Directed by Anurag Kashyap
Produced By Ronnie Screwvala
Written by Kashyap and Vikram Motwane
Music by Amit Trivedi
Anurag Kashyap’s passion for insane cinema finally found the right answer in this modern day version of the epic Indian novel. He’s already made an attempt with ‘No Smoking’, but that flick had just gone crazy and nobody could make out the head and tail of it.
Talking of Dev D, the film will surely be an inspiration for most of the new age directors, especially for those out of film schools. Those guys would find great pleasure in relating themselves to such film making style – dark, quick and high end technicality (screenplay, music and the visual).
As given in the disclaimer of the film – the film is loosely based on Sarat Chandra Chattopadyaya’s classic Bengali novel of 1917. Dev (Abhay Deol) is rich kid back from London. But the reason why he comes back is very darkly played in this version of DD. Paro is played by the new comer Mahi Gill. However, over a small misapprehension of Paro’s previous affair the egoistic Dev gets mad at her and in the heated up mood fuddles into a physical relationship with a girl at a marriage.
The next few minutes of the film are Paro getting married to the guy of her father’s choice and Dev smoking weed and smashing himself over a few bottles of vodka.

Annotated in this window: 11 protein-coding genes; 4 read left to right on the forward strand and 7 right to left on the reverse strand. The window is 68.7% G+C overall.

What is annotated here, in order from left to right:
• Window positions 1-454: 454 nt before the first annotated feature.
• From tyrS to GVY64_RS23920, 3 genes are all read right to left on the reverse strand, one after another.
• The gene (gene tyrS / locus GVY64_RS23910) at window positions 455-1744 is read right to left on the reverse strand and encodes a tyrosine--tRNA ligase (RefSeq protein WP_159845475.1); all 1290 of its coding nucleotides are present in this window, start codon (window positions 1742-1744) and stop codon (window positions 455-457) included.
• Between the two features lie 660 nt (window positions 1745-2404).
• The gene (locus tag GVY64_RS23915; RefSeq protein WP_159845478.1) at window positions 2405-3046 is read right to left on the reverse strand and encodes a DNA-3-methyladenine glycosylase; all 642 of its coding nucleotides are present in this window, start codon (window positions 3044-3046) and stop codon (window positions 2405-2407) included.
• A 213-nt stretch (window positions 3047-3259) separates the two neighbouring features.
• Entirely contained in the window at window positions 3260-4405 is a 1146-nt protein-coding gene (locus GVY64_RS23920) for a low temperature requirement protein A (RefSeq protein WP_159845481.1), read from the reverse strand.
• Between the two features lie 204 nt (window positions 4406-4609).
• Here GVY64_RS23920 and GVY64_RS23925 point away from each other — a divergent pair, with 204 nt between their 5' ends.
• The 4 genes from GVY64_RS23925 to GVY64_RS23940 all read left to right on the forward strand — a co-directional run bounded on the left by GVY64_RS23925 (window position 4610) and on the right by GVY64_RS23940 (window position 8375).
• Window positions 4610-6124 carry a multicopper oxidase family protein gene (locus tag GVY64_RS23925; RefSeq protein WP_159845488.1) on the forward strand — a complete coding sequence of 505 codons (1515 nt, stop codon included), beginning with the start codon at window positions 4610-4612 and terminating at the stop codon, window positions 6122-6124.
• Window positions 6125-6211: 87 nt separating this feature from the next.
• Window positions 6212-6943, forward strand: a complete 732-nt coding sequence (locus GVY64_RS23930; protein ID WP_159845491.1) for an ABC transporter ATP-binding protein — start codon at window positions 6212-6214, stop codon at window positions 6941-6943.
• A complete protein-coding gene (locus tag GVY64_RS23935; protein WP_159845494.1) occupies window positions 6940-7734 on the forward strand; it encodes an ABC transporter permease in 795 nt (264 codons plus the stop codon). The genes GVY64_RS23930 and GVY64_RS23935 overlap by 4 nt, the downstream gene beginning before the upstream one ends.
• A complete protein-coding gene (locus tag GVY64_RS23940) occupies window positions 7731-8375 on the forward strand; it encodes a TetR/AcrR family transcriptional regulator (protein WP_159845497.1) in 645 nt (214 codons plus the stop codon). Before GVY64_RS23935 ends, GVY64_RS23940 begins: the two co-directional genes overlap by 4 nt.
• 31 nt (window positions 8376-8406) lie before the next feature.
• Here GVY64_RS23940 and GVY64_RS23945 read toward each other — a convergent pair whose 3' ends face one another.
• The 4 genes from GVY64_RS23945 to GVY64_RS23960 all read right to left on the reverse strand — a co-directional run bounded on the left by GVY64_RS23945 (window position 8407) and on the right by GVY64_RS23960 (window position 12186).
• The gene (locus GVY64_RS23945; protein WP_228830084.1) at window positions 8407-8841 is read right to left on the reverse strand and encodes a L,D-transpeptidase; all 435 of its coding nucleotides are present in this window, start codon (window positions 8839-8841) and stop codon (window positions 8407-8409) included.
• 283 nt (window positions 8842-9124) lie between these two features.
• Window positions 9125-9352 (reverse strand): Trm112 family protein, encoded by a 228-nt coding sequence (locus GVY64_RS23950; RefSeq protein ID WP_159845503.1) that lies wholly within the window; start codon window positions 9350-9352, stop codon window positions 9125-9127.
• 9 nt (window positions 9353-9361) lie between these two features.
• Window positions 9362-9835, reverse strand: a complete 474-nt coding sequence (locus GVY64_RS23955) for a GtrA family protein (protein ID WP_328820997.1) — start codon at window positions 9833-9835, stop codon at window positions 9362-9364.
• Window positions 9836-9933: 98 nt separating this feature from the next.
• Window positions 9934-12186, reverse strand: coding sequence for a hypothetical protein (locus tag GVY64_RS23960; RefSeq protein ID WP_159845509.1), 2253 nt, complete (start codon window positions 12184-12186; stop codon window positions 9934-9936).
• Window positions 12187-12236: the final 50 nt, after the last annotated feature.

The beauty of the film is the loose adaptation from the novel and how exquisitely it changes from Dev Das to Dev D. Chanda (Kalki Koechlin) is the Vijayanthimala or the Madhuri Dixit of this version. This is a girl whose story is based on the popular DPS scandal and how she ends up at a brothel.
My favorite part and the script writer’s masterstroke to the film is without doubt the characterization of Chunni Lal (Dibyendu Bhattacharya) who manages a whore house and meets a stoned Dev on the shady streets of Delhi.
The visual and the background score of the film are what might make this film a cult classic. In both these departments a Stanley Kubrick touch can clearly be traced by all Kubrick fans out there. And also the minimal use of dialogue and conveying more through the visual is the mark of an ace maker (just the way RGV was, in his early days).
The only less polished sequence which Kashyap should have taken care of is not overplaying the stoner emotions in the second half. Talking of Abhay, his performance is comparable to Graduate’s Dustin Hoffman. A spectacular performance.
Kashyap – The man’s movies have a sense of similarity with that of directors like Bala and Kubrick. A proud Indian asset.
Do watch the film. With Dev D India also has a trendy classic with a different version like the King Kong or The Star Wars of Hollywood. Thank you Kashyap.